Tuesday, March 12, 2024

Eisenstadt and Haugh on "Nudging Diversity"

Todd Haugh

Profile Picture of Leora F. Eisenstadt

Leora F. Eisenstadt (Temple) and Todd Haugh (Indiana) just posted their tremendous new paper on SSRN.  The timely paper, Nudging Diversity: Merging Law and Behavioral Science to Reduce Workplace Discrimination and Increase Diversity, is forthcoming in the Emory Law Journal.  Please put this on your spring break reading list, and it is an important issue and analysis.  The abstract is below:

"Today’s employers find themselves in a complicated bind when it comes to workplace diversity and anti-discrimination initiatives. On one side is the lasting confluence of the #MeToo and Black Lives Matter movements, which rightly caused many organizations to reevaluate and reinvigorate their diversity and inclusion efforts. On the other side is employment law’s increasing inability to support such efforts. As workplace discrimination has moved from overt, intentional manifestations of prejudice to unconscious bias and structural discrimination, traditional employment law solutions have become less effective. The Supreme Court’s recent affirmative action decision striking down virtually all race-based considerations in college admissions—and suggesting future scrutiny of all demographic-focused workplace diversity, equity, and inclusion (DEI) programs—is poised to make things worse.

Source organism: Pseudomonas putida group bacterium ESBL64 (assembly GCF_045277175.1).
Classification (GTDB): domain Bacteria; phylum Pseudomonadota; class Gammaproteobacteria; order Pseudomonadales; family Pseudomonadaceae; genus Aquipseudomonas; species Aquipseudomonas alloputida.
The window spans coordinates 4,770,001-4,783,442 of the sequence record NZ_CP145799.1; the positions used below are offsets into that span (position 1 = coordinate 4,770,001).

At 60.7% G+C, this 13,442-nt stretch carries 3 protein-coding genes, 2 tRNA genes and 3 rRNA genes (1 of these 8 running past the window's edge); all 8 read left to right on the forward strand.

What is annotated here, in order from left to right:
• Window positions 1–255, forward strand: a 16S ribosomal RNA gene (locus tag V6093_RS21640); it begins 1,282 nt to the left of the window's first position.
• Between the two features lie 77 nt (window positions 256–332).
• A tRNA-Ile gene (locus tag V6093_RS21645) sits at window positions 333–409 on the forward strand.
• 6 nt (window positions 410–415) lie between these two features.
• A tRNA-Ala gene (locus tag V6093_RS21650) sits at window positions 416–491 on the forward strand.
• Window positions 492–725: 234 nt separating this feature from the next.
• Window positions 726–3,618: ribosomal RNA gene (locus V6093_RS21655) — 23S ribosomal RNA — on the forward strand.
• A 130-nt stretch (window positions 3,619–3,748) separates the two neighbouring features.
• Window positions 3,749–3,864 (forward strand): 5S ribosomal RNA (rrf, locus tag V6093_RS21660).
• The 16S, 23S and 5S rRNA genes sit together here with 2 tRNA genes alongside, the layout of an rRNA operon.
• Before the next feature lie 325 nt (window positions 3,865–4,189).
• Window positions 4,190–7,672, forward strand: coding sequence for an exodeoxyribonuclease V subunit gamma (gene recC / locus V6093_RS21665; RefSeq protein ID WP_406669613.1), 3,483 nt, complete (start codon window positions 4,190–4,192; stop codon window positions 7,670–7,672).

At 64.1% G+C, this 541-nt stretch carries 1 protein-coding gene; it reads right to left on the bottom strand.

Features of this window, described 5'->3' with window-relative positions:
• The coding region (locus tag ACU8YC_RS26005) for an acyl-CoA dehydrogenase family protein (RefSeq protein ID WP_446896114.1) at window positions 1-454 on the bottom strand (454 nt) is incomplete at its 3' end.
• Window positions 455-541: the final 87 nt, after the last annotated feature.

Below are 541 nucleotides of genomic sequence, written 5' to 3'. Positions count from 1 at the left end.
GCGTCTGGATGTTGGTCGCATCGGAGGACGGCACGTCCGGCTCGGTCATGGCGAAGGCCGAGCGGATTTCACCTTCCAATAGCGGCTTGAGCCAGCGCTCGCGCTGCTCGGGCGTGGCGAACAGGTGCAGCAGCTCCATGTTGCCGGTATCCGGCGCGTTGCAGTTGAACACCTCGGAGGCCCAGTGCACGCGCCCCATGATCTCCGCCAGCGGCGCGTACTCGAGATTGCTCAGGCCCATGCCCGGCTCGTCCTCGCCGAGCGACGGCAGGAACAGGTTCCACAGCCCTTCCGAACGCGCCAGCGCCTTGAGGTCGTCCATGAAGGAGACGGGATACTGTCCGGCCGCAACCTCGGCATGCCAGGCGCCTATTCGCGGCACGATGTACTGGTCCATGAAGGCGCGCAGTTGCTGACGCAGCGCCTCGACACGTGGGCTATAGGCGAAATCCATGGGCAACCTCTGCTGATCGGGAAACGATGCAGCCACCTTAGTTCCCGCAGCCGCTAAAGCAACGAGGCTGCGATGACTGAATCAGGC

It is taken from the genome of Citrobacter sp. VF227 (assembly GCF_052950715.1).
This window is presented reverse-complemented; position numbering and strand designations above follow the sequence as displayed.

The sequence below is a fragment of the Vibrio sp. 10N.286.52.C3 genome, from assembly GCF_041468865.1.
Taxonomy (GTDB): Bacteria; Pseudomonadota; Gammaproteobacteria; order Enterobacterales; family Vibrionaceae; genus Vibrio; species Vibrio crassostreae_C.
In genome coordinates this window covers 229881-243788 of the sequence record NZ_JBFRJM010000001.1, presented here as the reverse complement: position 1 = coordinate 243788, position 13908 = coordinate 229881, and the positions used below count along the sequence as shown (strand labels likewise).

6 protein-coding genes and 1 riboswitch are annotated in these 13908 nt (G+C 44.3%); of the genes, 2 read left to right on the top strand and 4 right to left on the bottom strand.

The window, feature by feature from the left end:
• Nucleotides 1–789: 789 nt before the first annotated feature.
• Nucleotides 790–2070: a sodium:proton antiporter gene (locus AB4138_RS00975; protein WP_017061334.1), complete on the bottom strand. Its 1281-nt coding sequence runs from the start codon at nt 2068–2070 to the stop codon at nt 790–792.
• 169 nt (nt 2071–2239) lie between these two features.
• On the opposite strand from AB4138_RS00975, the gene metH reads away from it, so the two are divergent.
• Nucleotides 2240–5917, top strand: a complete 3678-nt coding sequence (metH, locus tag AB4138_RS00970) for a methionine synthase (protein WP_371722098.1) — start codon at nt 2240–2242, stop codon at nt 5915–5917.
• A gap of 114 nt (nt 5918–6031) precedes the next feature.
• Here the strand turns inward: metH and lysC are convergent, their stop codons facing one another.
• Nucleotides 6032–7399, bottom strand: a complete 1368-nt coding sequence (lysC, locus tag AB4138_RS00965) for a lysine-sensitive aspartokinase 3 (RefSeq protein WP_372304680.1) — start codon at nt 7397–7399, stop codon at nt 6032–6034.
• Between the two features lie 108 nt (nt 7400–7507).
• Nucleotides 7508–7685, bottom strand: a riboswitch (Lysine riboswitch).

This Article provides a path forward by merging employment law with behavioral science. While the two are most often considered substitutes in the organizational context, this Article innovates by positing a complementary relationship. Recent behavioral science innovations—namely a deeper understanding of how choice architecture can be used to “nudge” organizations away from discriminatory decision-making heuristics—offer an increasingly important set of tools to help effectuate workplace change. Employment law can serve as the delivery mechanism for that change, incentivizing employers to use data-driven behavioral science techniques to combat bias. This way, the law can help employers advance their DEI goals through “inclusion nudges” without requiring them to impermissibly focus on the demographics of those they seek to hire and promote. After describing the current state of employment law and its limitations, and then highlighting the promise of anti-discriminatory inclusion nudges, concrete examples of how this may be accomplished across different legal, regulatory, and behavioral domains are provided. What becomes clear is that a complementary approach is the best path forward to lastingly reduce discrimination and increase diversity in our organizations, and it is also critically necessary lest employment law become irrelevant during a moment in American society that will set the legal, social, and behavioral agenda for years to come."


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